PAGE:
The Yeti is rated for 1500W of continuous output and it will permit a 3000W surge for 30 seconds before resetting itself.
To get power from the Goal Zero to the RV, I would normally have to plug in to the input power receptacle on the outside of the coach. The Yeti 3000 costs $3000, so I definitely don't want to set it outside for thieves to see. I could run a power cord out through the side awning window and into the side of the coach, but that's not desirable.
Building A Better Mousetrap
I wanted to keep the Goal Zero inside and integrate the unit into the coach electronics. I explained this to Kelli, the electronics wiz at Portland's Airstream Adventures NW, and she came up with a nice solution for me by installing a second transfer switch. Power cables from the Yeti and my noisy generator feed into the new transfer switch which then hooks up to generator side of the original transfer switch. Did you catch all that? If I turn on the Yeti (or the generator) this takes over and becomes the power source for the coach, bypassing the batteries. Only $400 for this conversion and it works like a charm ! The two transfer switches are hidden in the black box you see in this photo.
Are there any drawbacks? Well there are some significant power losses going from 12v to alternating current then into the coach which converts back to 12v for some items like the interior lights. So I really won't be getting the full 205Ah; more like 120Ah.
Also, it should be said that the Goal Zero Lithium products use Lithium-ion and not Lithium-Iron, which limits the number of rated charge/discharge cycles to 500 vs 2500 cycles for the Lithium-Iron. So is this a big deal? Well, for us, being on the road six months per year and dry camping two nights per week = 52 times per year that I need to run down the Yeti battery. This equals nine+ years of usefulness before it gets to 80% of rated capacity. You can still use it, it just won't store as much energy as it did when it was new.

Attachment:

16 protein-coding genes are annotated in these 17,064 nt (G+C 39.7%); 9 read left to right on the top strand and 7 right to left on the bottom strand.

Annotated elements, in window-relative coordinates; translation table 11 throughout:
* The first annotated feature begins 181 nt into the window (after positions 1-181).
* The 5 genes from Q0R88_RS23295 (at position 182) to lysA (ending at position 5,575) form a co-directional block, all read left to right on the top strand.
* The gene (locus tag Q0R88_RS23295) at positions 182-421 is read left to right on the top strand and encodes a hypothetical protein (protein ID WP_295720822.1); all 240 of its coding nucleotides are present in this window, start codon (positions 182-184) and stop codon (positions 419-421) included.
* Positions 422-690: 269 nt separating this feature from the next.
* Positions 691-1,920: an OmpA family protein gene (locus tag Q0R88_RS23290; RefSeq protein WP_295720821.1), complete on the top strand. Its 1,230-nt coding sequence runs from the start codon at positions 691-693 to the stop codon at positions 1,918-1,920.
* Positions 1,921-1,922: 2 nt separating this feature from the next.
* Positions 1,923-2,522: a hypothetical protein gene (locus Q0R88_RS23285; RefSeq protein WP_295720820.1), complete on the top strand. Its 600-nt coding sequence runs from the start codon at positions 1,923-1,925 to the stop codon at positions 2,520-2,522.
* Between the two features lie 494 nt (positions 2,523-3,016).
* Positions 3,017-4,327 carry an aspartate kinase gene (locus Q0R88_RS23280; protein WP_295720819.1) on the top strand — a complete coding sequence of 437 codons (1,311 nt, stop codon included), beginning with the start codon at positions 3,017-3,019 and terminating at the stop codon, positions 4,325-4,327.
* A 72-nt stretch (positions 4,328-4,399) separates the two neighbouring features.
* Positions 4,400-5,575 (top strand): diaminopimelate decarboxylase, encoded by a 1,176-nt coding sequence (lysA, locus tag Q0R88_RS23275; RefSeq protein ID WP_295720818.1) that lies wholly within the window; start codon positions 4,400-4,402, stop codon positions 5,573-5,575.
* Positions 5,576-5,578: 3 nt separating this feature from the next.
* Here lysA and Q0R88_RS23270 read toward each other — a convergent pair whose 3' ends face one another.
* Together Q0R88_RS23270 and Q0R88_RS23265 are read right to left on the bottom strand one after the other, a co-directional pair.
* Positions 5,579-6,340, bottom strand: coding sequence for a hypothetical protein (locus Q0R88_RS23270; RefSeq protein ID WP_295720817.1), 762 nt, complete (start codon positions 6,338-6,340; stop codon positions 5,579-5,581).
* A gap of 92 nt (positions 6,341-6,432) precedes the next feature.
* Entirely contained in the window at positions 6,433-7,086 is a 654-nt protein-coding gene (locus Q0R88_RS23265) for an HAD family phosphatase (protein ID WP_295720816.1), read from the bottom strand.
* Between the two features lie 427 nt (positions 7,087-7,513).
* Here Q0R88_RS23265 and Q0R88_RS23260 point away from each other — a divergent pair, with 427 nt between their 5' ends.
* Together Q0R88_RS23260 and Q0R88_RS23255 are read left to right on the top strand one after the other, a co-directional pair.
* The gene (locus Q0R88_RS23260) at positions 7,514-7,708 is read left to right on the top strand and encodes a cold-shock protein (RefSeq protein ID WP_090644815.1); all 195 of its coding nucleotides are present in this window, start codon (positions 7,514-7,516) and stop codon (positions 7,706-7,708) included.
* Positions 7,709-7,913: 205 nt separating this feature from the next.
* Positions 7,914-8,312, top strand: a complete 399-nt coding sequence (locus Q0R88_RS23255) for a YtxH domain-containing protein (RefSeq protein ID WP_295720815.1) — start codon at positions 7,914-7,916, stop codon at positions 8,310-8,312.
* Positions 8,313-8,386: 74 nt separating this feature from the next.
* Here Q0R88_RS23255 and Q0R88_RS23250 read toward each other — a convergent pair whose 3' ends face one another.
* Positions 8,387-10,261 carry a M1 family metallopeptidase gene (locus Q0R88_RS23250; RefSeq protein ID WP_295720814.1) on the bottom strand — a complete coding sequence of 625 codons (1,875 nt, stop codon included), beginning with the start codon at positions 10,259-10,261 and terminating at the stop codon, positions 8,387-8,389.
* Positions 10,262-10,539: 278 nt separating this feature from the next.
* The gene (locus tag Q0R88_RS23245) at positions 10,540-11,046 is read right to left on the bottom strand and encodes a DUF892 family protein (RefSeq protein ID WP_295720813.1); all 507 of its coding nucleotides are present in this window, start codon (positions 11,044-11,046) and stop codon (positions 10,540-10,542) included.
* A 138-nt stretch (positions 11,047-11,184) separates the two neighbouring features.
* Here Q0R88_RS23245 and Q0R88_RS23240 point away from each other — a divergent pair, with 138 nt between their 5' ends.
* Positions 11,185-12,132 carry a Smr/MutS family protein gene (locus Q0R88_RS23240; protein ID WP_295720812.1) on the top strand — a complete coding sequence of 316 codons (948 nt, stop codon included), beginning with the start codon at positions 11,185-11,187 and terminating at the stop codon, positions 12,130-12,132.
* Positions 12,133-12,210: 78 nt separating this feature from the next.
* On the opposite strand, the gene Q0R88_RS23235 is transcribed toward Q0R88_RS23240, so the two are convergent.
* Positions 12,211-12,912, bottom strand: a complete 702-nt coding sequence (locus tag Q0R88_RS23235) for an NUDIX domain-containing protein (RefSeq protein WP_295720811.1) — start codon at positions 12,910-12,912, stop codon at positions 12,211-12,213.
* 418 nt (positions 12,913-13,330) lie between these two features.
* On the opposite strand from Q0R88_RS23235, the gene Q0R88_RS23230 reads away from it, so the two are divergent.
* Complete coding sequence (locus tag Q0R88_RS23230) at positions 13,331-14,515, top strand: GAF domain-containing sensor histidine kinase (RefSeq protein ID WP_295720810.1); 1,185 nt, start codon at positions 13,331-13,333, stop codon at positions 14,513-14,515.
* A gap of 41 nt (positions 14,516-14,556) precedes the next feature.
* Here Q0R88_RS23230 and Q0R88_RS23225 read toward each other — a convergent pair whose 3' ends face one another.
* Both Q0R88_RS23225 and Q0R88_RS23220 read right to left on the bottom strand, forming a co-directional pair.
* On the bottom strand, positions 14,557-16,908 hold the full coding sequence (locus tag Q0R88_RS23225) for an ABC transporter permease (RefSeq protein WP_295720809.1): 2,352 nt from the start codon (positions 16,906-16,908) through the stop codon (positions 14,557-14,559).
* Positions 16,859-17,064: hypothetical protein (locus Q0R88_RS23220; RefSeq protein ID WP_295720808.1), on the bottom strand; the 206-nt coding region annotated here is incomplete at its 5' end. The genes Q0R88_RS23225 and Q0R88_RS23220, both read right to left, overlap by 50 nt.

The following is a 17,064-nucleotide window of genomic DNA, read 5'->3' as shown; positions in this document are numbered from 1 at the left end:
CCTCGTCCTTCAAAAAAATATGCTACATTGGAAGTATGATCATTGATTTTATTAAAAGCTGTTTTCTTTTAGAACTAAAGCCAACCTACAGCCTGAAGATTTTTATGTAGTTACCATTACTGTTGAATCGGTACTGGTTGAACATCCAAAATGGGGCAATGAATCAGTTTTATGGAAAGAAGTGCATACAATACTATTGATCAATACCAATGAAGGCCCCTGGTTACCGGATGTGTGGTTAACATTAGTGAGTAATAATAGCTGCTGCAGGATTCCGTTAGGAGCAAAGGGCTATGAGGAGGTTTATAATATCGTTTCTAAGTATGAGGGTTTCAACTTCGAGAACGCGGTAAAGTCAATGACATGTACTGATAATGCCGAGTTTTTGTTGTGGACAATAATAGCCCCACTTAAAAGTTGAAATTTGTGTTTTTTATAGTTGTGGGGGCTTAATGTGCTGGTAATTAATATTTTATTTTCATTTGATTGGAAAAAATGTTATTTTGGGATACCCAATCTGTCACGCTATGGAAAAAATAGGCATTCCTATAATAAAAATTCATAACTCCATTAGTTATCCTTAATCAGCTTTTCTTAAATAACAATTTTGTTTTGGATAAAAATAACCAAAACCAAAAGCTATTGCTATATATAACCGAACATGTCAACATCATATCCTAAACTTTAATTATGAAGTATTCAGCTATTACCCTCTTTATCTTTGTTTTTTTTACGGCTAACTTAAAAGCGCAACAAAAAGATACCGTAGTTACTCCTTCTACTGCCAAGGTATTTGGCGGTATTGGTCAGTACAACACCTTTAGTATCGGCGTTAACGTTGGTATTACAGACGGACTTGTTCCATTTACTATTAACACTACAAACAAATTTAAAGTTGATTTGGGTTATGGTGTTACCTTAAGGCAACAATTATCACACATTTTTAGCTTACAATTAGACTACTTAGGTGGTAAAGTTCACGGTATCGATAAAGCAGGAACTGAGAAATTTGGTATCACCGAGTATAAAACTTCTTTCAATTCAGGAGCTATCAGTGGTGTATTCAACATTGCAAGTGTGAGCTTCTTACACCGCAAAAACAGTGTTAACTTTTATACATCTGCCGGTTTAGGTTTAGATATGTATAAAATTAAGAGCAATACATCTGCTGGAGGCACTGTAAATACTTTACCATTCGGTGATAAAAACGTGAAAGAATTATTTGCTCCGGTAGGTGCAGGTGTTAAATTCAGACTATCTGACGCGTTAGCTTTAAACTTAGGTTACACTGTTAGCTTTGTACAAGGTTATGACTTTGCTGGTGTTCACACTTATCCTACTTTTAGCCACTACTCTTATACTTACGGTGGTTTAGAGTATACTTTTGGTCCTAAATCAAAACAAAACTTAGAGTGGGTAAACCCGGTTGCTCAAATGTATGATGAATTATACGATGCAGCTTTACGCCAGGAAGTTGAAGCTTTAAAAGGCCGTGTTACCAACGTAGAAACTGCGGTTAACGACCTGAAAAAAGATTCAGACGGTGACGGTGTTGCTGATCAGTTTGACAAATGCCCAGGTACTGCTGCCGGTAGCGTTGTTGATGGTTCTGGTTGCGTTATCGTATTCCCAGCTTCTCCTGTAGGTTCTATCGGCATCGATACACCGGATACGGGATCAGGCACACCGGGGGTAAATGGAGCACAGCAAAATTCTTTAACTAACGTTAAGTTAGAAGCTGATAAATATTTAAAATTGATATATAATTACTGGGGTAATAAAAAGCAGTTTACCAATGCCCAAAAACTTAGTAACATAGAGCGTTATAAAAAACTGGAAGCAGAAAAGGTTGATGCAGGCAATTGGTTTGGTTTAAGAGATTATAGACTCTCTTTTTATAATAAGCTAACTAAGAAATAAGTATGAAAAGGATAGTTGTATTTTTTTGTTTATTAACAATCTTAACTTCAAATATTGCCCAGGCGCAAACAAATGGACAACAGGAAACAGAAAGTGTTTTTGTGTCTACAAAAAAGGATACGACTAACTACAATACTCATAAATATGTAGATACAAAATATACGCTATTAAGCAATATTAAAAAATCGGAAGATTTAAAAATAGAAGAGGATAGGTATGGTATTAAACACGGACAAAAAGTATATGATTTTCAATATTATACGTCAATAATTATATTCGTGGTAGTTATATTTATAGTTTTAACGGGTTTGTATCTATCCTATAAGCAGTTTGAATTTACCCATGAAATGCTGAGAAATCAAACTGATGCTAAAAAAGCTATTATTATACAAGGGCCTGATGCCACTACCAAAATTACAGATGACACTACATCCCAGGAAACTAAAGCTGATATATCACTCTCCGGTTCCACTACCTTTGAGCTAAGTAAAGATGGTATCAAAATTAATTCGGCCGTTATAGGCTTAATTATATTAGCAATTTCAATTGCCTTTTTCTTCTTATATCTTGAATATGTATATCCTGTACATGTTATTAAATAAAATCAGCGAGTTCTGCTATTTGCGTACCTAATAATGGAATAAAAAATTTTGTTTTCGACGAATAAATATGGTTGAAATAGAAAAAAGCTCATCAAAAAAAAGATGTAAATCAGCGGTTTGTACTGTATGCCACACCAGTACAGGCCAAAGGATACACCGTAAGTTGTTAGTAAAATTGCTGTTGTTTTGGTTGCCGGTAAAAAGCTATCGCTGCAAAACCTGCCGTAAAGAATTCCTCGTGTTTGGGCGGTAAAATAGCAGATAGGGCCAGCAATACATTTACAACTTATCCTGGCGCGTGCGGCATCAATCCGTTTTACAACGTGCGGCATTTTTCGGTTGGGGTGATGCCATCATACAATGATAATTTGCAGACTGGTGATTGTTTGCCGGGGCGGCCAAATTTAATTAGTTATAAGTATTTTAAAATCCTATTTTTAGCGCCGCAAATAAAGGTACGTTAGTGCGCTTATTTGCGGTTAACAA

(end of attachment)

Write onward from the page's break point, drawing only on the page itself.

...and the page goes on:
Considering that kind of light usage and long life span for the Yeti, I plan to exercise this device a lot. As a test, I ran an extension cord direct to the microwave to bypass my anemic onboard inverter and it works great! The Airstream microwave on full power pulls 1875W. I ran it for one minute without tripping the Yeti protection circuit. Our Instant Pot only draws about 700W, coffeemaker about 1000W. The more I can power things like this directly from the Goal Zero Yeti, the longer my house batteries will last.
For another test, I was powering the entire coach like I would at a campground. I had all the lights turned on plus the refrigerator and the separate freezer running. The display on the Yeti revealed it was delivering 330W. I checked the monitor panel inside the Airstream and found it showing 12A going toward recharging the coach batteries at 14.6V on an Absorb charge (12A x 14.6v = 175W). The Yeti performed admirably, powering the coach and recharging the house batteries a the same time. I need to see how things go in the real world because each of these loads will go on and off as they need to. More testing to come.
Recharging the Goal Zero Yeti 3000
Using 110V to recharge the Yeti is dog slow even when using the maximum of four of the special chargers for a total of 288W of input. If I discharge the device by 80% I'll need to put 2400Wh back in to get it up to full charge. So when we get back to a campground with electricity, it will recharge from shore power in around eight or nine hours. It can also be partially recharged when I'm driving, while the engine alternator is charging the house batteries and the Yeti at the same time (the Yeti is plugged into a 110V outlet, which is energized by the onboard inverter). In fact, the engine alternator feeds the house batteries at a higher amperage level so is really a great way to get things juiced back up.